Tuning of the ion sensitive performances
In contrast to single transistor approaches where the performances are imposed by the device physics, the proposed circuit-oriented approach allows to tune the ion sensing performances by design of the circuit parameters. Importantly, the understanding of the OECT amplifier provided in the previous sections gives precise information on the design parameters in order to tailor the target figures of merit and performance. As a relevant example, here we show that the sensitivity of the OECT complementary amplifier can be easily tuned to meet specific requirements of various application fields, which is important to broad its use. According to Eq. (4), the ion sensitivity depends on both technological and circuit parameters (gmn, gmp, λn, λp) and on the supply voltage VDD. Therefore, the design of the OECTs parameters allows to set the ion detection performances at the fabrication stage, while the dependence of the sensitivity on VDD enables dynamic electrically-reconfigurable ion sensing response. Figure 5 displays the output voltage variation as a function of c/cmin when the OECT amplifier is operated at several VDD. The required sensitivity and subrange of ion concentration can be finely tuned by simply changing VDD. More in detail, when cmin = 5 10−2, a supply voltage of 0.5 V allows to detect concentration variations with a sensitivity of 913 mV dec−1 up to c = 1.8 cmin (dark green squares). By lowering the VDD to 0.4 V the sensitivity reduces to 483 mV dec−1, extending the sub-range to c = 2.8 cmin (green circles), while at VDD = 0.3 V the sensitivity is equal to 267 mV dec−1 up to c = 3.8 cmin (light green triangles).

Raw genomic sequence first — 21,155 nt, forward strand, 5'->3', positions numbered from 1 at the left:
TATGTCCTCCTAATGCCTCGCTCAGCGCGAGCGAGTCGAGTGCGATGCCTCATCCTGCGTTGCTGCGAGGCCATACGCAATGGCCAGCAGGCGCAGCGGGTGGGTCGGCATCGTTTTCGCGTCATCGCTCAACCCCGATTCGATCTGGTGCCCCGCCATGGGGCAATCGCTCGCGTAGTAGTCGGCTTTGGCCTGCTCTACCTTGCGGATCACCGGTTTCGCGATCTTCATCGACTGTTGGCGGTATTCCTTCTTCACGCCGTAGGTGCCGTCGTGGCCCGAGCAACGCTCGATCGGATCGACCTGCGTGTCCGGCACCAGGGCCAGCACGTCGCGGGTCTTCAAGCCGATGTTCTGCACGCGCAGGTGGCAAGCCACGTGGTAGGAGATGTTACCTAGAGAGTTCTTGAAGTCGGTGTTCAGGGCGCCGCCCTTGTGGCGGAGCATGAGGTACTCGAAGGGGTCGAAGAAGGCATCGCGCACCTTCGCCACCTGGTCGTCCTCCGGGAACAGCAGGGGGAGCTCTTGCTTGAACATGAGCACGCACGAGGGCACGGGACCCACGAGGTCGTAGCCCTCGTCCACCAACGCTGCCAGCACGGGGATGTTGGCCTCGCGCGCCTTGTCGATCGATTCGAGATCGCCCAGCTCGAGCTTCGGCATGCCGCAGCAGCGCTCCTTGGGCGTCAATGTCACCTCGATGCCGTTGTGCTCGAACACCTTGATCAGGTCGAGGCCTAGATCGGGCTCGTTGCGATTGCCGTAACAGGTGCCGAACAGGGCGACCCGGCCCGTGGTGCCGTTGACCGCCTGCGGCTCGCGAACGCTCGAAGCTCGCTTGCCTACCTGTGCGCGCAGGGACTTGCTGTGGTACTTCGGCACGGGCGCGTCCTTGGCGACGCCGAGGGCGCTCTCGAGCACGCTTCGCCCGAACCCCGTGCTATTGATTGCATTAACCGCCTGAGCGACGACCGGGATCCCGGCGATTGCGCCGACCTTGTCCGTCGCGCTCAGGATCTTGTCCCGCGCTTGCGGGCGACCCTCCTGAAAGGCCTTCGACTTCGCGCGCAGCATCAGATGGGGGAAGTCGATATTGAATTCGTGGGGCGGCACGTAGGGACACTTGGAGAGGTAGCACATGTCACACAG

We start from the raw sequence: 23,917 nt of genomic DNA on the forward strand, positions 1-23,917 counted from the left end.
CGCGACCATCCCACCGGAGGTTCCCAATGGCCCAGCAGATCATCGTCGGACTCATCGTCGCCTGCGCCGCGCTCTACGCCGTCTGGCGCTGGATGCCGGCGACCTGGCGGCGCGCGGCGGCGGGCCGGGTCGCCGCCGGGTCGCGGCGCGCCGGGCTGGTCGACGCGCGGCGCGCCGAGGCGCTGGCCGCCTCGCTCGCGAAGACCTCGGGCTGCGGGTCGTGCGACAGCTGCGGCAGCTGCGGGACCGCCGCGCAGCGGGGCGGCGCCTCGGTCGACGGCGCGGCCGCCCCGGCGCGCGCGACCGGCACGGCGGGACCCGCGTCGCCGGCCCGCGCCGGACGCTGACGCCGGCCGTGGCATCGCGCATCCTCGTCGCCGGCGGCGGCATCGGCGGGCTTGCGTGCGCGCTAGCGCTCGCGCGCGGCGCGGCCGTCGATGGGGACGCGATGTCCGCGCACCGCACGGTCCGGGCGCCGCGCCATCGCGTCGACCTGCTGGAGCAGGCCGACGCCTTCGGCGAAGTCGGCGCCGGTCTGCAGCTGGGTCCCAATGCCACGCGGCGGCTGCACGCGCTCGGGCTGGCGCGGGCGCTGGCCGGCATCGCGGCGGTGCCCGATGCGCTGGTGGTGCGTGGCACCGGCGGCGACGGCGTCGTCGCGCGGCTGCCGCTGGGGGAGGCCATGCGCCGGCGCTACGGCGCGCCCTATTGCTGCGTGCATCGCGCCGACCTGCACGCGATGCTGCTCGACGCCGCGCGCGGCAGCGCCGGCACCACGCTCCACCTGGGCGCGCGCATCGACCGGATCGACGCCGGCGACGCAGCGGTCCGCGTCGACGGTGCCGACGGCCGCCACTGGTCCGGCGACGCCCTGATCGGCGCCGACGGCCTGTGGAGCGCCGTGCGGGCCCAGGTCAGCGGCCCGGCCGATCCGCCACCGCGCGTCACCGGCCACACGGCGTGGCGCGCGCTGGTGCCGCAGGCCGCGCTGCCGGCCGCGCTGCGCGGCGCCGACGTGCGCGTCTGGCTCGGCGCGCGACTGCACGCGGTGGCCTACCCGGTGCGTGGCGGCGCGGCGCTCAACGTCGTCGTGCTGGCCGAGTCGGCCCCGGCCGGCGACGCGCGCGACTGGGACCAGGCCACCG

Multiscale ion-selective operation
Ion selectivity using the OECT complementary amplifier is obtained by integrating ion selective membranes (ISMs). Analogously to the ion-selective sensors based on organic transistors16,17,19, ISM is placed between the gate and the channel. The ISMs are fabricated according to the methods reported in Ref. 17 (see “Methods” section). As a relevant application, we show K+-selective OECT complementary amplifiers. K+ plays a fundamental role in human body, being involved in the regulation of intracellular water uptake, in the transmission of neural signals and in muscles contraction1. The electrical characteristics of the K+-selective OECT complementary amplifier are measured as a function of the K+ concentration cK+. Figure 6a displays VM as a function cK+ in the range from 10−5 to 1 M. It shows that VM decreases with increasing cK+ in agreement with the measurements without the K+-selective membrane (Fig. 2b). Upon selective K+ detection over wide range, the input voltage of the OECT complementary amplifier is biased at VI = VM(K+) and VO is measured as a function of time by varying the K+ concertation into the analyte solution. Figure 6b shows that the measured VO decreases with increasing K+ concentration and the linear least square approximation of the measured VO as a function of K+ provides an average sensitivity equal to 703 mV dec−1, 952 mV dec−1, 995 mV dec−1, and 1172 mV dec−1, when K+ is in the range 5 10−4–10−3 M, 5 10−3–10−2 M, 5 10−2–10−1 M, and 5 10−1–100 M, respectively. It is worth to note that the measured sensitivity is in full agreement with the sensitivity obtained without the ion selective membrane (Fig. 4c) demonstrating that the use of ISM does not reduce the OECT amplifier sensitivity.